Authorities in Peru are investigating possible links between family clans dedicated to drug trafficking and police officials that are willing to accept bribes to support and protect drug shipments.
At least 50 members of Peru’s national police force have been linked to a criminal organization called "Mecanismo," and were allegedly bribed by a drug gang, known as "Sinchi," in order to facilitate drug shipments to Bolivia, reported La República quoting the Attorney General's Office.
An operation on December 2 saw 16 police officers arrested for their alleged involvement in the drug ring across the cities of Cusco, Puno and Moquegua.
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Authorities say “Sinchi” is a drug trafficking organization led by Julio César Sánchez Tello, also known as alias "Sinchi," which operates in the southern part of the country around Ayacucho, Cusco and Madre de Dios, the Peruvian national press agency, Andina, reported. According to La República, the group has managed to send 14 cocaine shipments, each containing 300 kilograms, since March 18, 2018. The shipments were allegedly sent to Bolivia before eventually going on to Europe.
Among those under investigation are two colonels, Cusco’s current regional chief of police and his predecessor, who reportedly received bribes and actively participated in this criminal network.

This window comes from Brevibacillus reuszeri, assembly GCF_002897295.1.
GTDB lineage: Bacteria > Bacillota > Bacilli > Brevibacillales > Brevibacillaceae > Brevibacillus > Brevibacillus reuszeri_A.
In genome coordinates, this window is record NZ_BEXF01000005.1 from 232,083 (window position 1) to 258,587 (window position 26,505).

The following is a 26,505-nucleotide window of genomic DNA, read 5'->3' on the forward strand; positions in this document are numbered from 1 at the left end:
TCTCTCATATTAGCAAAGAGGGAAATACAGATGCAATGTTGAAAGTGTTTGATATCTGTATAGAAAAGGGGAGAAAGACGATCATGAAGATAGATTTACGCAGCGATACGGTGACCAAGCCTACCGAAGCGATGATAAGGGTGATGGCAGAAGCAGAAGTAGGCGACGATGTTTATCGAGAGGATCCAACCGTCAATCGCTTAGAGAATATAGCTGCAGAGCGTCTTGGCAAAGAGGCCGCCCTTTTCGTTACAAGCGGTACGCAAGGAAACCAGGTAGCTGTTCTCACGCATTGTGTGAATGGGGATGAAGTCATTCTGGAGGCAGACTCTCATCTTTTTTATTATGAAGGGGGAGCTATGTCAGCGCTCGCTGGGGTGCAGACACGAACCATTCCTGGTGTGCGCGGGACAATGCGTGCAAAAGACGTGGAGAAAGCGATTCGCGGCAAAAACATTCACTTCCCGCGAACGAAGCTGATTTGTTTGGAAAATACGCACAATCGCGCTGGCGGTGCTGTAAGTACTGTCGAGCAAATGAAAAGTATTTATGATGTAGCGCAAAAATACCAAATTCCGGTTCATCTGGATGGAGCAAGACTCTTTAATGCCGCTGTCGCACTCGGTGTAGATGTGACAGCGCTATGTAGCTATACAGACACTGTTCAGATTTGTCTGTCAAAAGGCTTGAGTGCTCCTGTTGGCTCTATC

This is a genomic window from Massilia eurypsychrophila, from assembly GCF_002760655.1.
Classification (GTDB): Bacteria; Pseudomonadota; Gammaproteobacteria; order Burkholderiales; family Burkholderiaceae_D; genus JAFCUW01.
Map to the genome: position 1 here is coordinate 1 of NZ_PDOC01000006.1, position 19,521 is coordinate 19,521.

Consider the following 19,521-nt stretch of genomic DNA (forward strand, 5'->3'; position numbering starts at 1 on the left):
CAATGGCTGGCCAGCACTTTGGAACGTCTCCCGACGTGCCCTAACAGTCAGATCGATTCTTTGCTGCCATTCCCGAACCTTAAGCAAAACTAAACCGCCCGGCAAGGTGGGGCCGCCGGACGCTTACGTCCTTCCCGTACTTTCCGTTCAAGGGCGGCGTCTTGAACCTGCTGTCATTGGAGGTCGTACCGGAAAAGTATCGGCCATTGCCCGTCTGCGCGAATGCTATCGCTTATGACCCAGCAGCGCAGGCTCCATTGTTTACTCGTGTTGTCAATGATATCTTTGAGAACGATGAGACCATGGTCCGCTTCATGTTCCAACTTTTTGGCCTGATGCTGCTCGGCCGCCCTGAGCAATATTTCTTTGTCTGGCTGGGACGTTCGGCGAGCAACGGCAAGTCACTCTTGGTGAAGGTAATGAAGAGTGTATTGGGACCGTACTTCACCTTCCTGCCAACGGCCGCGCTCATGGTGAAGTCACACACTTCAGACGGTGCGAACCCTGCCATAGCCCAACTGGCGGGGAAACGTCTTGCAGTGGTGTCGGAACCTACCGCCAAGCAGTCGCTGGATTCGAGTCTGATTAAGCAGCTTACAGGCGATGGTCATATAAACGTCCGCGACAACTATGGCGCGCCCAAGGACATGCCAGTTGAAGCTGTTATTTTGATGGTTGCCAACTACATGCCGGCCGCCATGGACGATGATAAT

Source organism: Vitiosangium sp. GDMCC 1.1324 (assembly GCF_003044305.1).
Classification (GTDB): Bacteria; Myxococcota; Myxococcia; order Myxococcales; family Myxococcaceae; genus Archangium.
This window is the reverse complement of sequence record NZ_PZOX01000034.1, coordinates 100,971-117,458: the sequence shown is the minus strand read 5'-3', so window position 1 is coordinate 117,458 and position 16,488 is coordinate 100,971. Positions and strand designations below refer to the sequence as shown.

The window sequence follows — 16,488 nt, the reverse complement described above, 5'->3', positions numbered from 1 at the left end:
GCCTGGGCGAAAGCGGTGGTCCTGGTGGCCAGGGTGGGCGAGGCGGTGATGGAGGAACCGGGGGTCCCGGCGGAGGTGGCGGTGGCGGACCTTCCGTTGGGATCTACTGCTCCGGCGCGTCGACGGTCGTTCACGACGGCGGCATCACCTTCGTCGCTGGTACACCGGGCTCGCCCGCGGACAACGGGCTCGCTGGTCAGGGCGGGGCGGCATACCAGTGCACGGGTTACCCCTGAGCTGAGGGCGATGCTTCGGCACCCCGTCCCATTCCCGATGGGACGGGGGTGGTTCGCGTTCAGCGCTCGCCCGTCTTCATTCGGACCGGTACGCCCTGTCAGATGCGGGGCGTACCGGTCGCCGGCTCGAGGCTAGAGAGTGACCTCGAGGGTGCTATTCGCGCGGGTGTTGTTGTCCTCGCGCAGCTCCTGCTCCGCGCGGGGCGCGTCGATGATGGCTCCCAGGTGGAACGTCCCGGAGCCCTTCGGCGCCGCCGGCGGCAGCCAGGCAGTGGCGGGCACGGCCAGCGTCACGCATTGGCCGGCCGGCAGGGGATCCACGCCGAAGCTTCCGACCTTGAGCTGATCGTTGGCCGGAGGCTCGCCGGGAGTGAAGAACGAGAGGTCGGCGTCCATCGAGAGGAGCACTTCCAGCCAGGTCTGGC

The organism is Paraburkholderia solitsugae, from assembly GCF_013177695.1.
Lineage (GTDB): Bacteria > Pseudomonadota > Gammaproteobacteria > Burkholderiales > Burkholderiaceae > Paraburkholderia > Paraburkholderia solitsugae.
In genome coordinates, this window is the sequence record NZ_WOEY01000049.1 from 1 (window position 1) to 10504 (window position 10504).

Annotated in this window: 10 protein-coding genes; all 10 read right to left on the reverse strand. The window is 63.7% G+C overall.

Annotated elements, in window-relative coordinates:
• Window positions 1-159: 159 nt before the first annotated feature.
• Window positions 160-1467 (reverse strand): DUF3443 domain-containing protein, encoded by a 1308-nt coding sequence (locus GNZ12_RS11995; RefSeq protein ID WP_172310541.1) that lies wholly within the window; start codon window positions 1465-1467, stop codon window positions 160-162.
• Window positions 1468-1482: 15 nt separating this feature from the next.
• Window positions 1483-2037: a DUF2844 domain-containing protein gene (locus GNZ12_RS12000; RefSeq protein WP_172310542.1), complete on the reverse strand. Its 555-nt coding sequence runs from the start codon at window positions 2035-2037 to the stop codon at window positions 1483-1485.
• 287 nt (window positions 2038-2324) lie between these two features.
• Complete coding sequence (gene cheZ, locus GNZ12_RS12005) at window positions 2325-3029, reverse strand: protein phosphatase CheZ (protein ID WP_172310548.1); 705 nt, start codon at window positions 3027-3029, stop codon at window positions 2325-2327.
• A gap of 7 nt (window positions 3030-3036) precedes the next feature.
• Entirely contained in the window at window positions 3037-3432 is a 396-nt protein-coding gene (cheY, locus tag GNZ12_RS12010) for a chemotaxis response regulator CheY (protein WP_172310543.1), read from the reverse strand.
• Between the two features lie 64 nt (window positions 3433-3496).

The officers involved are being investigated for receiving money in exchange for coordinating the processing, financing, stockpiling, packaging, transport, purchasing, sales and shipments of drugs from the Apurímac, Ene and Mantaro River Valley, known as the VRAEM, to clandestine landing strips in the departments of Cusco and Madre de Dios.
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The continuing power of family clans in the VRAEM, the country’s primary cocaine production zone, to run their drug operations unimpeded is a major blow to the Peruvian state which has been trying to tame this area for years.
In 2019 alone, besides seeing an attempted resurgence of the infamous Shining Path guerrilla movement in the VRAEM, Peru has made a number of high-profile arrests in the area.
But this does not appear to have had much effect on the family clans which dominate drug trafficking there. Peru's anti-drug prosecutor, Sonia Medina, told InSight Crime in July that at least 50 family clans have been identified in the VRAEM, specializing in drug production and transport for Peruvian and international buyers.
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The high rank of the officers involved in this operation is noteworthy. So far, in addition to the colonels, at least four regional and provincial police chiefs from Cusco are allegedly linked to the Mecanismo network, La República reported.
According to witness testimonies collected by prosecutors and published anonymously by the newspaper, the officers received between 2,000 and 4,000 soles (between around $590 and $1,200) per week for not patrolling the region nor advising the intelligence agency in Lima about the scope of the clans’ activities.
According to a 2017 report from the United Nations Office on Drugs and Crime (UNODC), two routes head towards Bolivia from the VRAEM's Pilcopata province, connecting the region to the cities of Desaguadero and Cobija, while another route connects the VRAEM to Rio Branco, Brazil.